Artificial Granulomas from Bentonite and Latex Carrier Particles

Harold A. DunsfordDepartment of Pathology, Harvard Medical School, and Peter Bent Brigham Hospital, Boston, Massachusetts 02115

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Helen L. LuciaDepartment of Pathology, Harvard Medical School, and Peter Bent Brigham Hospital, Boston, Massachusetts 02115

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Barbara L. DoughtyDepartment of Pathology, Harvard Medical School, and Peter Bent Brigham Hospital, Boston, Massachusetts 02115

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Franz Von LichtenbergDepartment of Pathology, Harvard Medical School, and Peter Bent Brigham Hospital, Boston, Massachusetts 02115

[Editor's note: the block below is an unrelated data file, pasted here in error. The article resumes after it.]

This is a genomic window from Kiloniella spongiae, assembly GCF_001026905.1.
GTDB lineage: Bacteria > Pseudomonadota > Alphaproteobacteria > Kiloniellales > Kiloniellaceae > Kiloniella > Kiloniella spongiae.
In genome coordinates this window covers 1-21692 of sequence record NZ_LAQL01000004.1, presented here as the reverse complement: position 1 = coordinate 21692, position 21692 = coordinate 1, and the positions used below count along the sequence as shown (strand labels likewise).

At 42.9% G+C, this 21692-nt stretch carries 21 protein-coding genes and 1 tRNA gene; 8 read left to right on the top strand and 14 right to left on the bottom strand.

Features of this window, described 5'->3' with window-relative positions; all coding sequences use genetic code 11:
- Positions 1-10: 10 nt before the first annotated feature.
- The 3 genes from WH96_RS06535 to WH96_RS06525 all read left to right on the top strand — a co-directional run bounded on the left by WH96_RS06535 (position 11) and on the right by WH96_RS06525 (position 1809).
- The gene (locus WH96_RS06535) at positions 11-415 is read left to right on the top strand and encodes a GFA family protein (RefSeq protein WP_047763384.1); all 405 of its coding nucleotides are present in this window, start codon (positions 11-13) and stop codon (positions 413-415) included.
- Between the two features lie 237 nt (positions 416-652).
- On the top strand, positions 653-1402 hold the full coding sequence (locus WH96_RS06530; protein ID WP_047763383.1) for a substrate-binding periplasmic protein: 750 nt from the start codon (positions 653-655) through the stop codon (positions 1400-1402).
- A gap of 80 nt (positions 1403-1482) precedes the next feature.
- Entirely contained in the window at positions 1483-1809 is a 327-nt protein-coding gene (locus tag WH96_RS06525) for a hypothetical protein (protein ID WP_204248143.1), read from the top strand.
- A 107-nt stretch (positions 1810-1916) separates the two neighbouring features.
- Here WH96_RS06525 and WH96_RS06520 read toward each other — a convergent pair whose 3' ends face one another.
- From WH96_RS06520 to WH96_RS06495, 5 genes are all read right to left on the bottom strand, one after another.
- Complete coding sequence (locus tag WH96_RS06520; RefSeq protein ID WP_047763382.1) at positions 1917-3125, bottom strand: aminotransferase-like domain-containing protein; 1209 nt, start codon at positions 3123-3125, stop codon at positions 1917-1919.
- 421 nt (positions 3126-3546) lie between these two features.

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The experimental granuloma system has been further studied by examination of soluble schistosome antigen (SEA) coated bentonite granulomas at 8 and 16 days, at which time epitheloid cells and giant cells were observed confirming the ability of SEA to elicit a true granuloma. The elicitation of delayed hypersensitivity by SEA has been studied in both the mouse foot pad and coated on bentonite particles and latex beads in the mouse lung. In the foot pad SEA elicited an early acute inflammatory response followed by delayed hypersensitivity type dermal response in the sensitized mouse lasting 2 to 4 days. SEA adsorbed to bentonite particles or latex beads elicited a histologically typical granulomatous response in the sensitized mouse lung which peaked at 2 to 4 days and lasted 16 or 8 days respectively. Thus cell response to the same antigen in the same animal differed according to whether it was immediately diffused or was gradually released from a carrier particle, and the duration of the granuloma was proportional to the antigen uptake by the particle. Although SEA release from particles was virtually complete within 60 minutes in vitro, antigen persisted in lung granulomas for at least 24 hours as shown by immunofluorescence. The elicitation of delayed hypersensitivity by SEA was also demonstrated by macrophage inhibition in a micro method using homologous mouse peritoneal macrophages. These findings agree with the hypotheses that delayed hypersensitivity and antigen sequestration are involved in schistosome granuloma formation.

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